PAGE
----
You will also be tempted to smoke more if you are travelling to a destination where cigarettes are inexpensive. Just try not to overdo it and carry gum with you to prevent smelly breath.
8. You will feel like an outsider sometimes
There will be times when you are traveling alone as a man that you will feel like an outsider. This normally happens when you arrive at a new destination and don’t know anyone.
For example, when you arrive at a new hostel, you will find that many of the travellers already know each other and have formed friend groups. You might feel a bit awkward until you join one of those groups or form your own social circle.
As mentioned above, the best way to break the ice and make friends as a man traveling alone is to discuss your common interests: travel, your destination and your home countries.
You will also meet people that you don’t like during your solo male travel. I met several people that I found to be loud, obnoxious and rude to the locals. All you can do in this case is try to avoid those people and prevent an argument.
9. You will get into dangerous situations
Both men and women ask me, is solo travel safe? When you travel alone as a man, you are likely to get yourself into at least one of two dangerous situations.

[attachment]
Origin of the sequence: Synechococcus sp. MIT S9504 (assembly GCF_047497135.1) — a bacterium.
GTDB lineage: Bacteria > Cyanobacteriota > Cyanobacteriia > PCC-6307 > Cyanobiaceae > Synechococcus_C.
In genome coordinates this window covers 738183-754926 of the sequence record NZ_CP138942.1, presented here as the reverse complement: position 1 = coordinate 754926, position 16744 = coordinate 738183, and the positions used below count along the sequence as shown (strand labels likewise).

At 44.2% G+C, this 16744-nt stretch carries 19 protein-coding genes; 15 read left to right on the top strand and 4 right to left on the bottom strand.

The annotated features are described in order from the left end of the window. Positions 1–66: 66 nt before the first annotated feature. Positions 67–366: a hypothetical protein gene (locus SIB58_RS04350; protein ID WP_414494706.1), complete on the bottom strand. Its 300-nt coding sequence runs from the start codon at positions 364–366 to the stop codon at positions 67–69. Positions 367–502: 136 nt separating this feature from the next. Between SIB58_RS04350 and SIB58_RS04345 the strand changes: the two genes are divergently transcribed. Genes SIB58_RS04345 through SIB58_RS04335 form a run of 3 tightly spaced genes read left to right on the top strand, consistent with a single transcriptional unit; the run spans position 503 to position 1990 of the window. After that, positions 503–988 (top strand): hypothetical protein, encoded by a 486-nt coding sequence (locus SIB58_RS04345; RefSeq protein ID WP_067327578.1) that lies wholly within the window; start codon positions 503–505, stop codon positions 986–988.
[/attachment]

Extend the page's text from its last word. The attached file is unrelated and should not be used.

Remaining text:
During my solo male travel, I have found myself in the following sticky situations:
- Having my phone die and getting lost in the streets of Bangkok at 3 am.
- Running out of cash and being stranded on the outskirts of Istanbul.
- Getting off at the wrong stop in a small Moroccan village (a friendly local ended up driving me for an hour to Casablanca).
- Puncturing my scooter tyre twice on the first day of my ride through Vietnam.
- Falling victim to different street scams and being overcharged by merchants.
I got myself into these dangerous situations because I was a young, naive and inexperienced male solo traveller. You can avoid most of these dangers with my solo travel safety tips.
This Tool Has Saved Me 99 Times
- Cut, twist or screw your way out of any problem.
- Must-have if you plan on riding a motorbike or driving a rental car/camper.
- Must be packed in checked luggage (not carry-on).
10. You will pack more than you need